The thesis plagiarism allegations against Kaohsiung City Councilor Jane Lee (李眉蓁), the Chinese Nationalist Party’s (KMT) candidate in the Kaohsiung mayoral by-election, has caused an uproar. It has also raised allegations of potential breaches of ethics in connection to the master’s theses or doctoral dissertations of some other politicians.
Should the ambiguous Copyright Act (著作權法) make it mandatory for students to make their theses or dissertations publicly available? This is an issue that should be openly discussed.
Article 15 of the act states that “the author of a work shall enjoy the right to publicly release it.”
For the sake of academic dissemination and public review, those earning a master’s degree or doctorate are “presumed” to have given their consent unless they explicitly request that it not be made public.
The Ministry of Education has told all universities to make theses and dissertations publicly available, but students, citing the act, often refuse to allow their works to be released.
On my recommendation, the ministry in 2011 amended the Copyright Act and the Degree Conferral Act (學位授予法) to coordinate the regulations.
When the Executive Yuan submitted the draft Degree Conferral Act amendment to the Legislative Yuan for review, the draft did not mention making it mandatory for students to make their thesis or dissertation public.
On my suggestion, then-KMT legislator Ko Chih-en (柯志恩) proposed adding a paragraph to Article 16 of the draft, which was passed in 2018. It dictates that students obtaining a graduate degree must give a copy of their thesis or dissertation to the National Central Library and their university library for storage.
The copy at the National Central Library should be made available to the public unless “the content involves confidential information, patent matters or is not permitted to be provided on statutory grounds and this has been confirmed by the university,” in which case “the person is permitted to not provide a copy or public access and the material in question will be placed under embargo for a certain period.”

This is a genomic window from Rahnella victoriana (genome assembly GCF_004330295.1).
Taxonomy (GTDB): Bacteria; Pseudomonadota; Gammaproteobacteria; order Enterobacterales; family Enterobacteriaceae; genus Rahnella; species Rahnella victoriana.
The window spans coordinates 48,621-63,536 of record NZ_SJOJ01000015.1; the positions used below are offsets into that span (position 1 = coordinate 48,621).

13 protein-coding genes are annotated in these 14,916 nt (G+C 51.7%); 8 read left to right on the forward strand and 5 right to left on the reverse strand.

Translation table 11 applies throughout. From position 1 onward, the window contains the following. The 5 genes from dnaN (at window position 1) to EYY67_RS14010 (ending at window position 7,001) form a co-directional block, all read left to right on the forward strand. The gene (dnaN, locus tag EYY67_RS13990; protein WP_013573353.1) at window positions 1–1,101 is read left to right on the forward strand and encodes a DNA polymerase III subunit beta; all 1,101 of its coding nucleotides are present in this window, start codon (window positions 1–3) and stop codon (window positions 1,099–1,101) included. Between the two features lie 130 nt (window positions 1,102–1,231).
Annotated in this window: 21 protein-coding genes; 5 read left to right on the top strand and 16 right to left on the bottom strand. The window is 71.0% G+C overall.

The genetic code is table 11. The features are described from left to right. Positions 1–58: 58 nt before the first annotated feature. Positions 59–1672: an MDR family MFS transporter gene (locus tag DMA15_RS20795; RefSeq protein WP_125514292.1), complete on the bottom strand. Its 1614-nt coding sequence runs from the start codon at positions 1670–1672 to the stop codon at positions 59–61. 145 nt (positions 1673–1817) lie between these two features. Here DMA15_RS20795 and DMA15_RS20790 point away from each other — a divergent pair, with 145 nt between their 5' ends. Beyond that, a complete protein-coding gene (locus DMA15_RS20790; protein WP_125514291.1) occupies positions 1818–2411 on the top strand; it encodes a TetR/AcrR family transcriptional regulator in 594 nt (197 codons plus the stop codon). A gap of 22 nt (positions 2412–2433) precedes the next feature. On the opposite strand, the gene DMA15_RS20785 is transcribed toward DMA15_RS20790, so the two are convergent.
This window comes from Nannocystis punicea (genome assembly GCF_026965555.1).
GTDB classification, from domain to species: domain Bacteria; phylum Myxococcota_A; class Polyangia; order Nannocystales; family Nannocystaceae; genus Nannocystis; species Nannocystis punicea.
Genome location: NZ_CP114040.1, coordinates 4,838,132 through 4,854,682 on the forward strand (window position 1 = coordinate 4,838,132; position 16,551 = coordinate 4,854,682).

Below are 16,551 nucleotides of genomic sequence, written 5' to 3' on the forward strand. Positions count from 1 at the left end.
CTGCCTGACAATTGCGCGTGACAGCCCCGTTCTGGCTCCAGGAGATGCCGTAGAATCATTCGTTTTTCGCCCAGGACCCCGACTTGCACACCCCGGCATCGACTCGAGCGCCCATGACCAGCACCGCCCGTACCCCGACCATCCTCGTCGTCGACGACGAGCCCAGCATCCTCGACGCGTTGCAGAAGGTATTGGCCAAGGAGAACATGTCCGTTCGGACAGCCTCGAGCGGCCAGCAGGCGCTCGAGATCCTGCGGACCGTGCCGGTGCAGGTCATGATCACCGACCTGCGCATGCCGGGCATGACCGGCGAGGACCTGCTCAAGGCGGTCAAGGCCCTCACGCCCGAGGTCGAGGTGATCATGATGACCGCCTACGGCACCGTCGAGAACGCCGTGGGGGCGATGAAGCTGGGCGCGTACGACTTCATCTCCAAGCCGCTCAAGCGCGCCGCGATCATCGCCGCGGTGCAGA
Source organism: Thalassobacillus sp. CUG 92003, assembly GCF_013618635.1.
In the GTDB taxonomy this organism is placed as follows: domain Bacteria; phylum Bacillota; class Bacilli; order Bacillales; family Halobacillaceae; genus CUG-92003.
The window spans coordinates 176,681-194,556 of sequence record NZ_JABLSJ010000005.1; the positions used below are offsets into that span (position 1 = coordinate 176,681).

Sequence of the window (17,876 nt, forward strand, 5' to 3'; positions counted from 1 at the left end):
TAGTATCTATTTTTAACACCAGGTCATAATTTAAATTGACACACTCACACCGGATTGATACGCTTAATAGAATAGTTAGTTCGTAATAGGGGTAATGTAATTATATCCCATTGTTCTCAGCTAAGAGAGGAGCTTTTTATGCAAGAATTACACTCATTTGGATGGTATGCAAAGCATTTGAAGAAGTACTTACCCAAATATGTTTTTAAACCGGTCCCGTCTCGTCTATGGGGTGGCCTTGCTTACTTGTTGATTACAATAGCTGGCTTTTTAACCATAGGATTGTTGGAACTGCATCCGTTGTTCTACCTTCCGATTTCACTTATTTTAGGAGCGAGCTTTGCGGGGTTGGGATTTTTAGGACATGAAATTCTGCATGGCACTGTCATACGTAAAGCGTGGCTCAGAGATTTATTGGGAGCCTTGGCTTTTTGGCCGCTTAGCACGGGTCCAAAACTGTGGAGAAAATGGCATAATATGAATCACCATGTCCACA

A regulation that allows students not to make their thesis or dissertation public makes no sense.
Generally, authors should not leak any such information in academic papers, so how could it be included and cited as a reason for keeping their work from public review?
The amendment to the Degree Conferral Act did not provide a fundamental solution to the problem. Although it allowed the National Central Library to make copies of theses and dissertations public within its confines without infringing upon an author’s “right of disclosure,” members of the public still cannot see the works unless they visit the library in person.
If a university or an individual discloses the content of someone else’s thesis or dissertation, it would still be an infringement of the author’s right of disclosure, which is protected by the Copyright Act. This is absurd and baffling.
The ultimate solution to this problem is to amend the Copyright Act article that says that the author is “presumed” to have consented to the public release of their work, changing the word “presumed” to “deemed.”
Doing so would lift the long-standing dark cloud over Taiwan’s academic ethics, and thesis plagiarists would have no place to hide.
Are Taiwanese lawmakers willing to amend the Copyright Act to make their theses and dissertations public?
Chang Chung-hsin is an assistant professor at Soochow University’s School of Law.
Translated by Eddy Chang
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